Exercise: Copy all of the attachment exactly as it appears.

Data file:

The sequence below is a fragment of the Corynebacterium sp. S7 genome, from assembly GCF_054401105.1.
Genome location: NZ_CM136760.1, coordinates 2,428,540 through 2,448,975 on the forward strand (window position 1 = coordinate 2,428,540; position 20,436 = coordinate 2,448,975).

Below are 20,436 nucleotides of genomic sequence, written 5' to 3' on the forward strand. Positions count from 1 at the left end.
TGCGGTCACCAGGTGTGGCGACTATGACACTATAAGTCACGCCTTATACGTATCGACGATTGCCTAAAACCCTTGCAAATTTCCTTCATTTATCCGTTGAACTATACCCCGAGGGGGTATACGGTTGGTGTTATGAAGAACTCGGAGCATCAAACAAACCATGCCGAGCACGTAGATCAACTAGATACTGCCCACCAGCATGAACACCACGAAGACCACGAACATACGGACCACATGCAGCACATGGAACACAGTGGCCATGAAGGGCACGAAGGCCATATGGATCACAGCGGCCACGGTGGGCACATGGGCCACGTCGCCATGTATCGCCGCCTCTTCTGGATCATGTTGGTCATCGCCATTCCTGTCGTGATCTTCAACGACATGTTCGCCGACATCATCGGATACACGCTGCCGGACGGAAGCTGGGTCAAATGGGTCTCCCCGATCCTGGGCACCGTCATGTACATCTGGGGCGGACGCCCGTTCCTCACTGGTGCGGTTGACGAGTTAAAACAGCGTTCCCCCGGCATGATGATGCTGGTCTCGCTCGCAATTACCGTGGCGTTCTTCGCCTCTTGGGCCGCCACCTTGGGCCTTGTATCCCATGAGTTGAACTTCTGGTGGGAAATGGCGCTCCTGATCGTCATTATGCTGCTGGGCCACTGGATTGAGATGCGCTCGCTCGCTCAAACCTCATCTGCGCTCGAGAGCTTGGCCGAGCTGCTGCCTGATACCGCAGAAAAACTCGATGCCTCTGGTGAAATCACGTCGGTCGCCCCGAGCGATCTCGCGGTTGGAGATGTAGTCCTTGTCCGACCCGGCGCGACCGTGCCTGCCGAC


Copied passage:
The sequence below is a fragment of the Corynebacterium sp. S7 genome, from assembly GCF_054401105.1.
Genome location: NZ_CM136760.1, coordinates 2,428,540 through 2,448,975 on the forward strand (window position 1 = coordinate 2,428,540; position 20,436 = coordinate 2,448,975).

Below are 20,436 nucleotides of genomic sequence, written 5' to 3' on the forward strand. Positions count from 1 at the left end.
TGCGGTCACCAGGTGTGGCGACTATGACACTATAAGTCACGCCTTATACGTATCGACGATTGCCTAAAACCCTTGCAAATTTCCTTCATTTATCCGTTGAACTATACCCCGAGGGGGTATACGGTTGGTGTTATGAAGAACTCGGAGCATCAAACAAACCATGCCGAGCACGTAGATCAACTAGATACTGCCCACCAGCATGAACACCACGAAGACCACGAACATACGGACCACATGCAGCACATGGAACACAGTGGCCATGAAGGGCACGAAGGCCATATGGATCACAGCGGCCACGGTGGGCACATGGGCCACGTCGCCATGTATCGCCGCCTCTTCTGGATCATGTTGGTCATCGCCATTCCTGTCGTGATCTTCAACGACATGTTCGCCGACATCATCGGATACACGCTGCCGGACGGAAGCTGGGTCAAATGGGTCTCCCCGATCCTGGGCACCGTCATGTACATCTGGGGCGGACGCCCGTTCCTCACTGGTGCGGTTGACGAGTTAAAACAGCGTTCCCCCGGCATGATGATGCTGGTCTCGCTCGCAATTACCGTGGCGTTCTTCGCCTCTTGGGCCGCCACCTTGGGCCTTGTATCCCATGAGTTGAACTTCTGGTGGGAAATGGCGCTCCTGATCGTCATTATGCTGCTGGGCCACTGGATTGAGATGCGCTCGCTCGCTCAAACCTCATCTGCGCTCGAGAGCTTGGCCGAGCTGCTGCCTGATACCGCAGAAAAACTCGATGCCTCTGGTGAAATCACGTCGGTCGCCCCGAGCGATCTCGCGGTTGGAGATGTAGTCCTTGTCCGACCCGGCGCGACCGTGCCTGCCGAC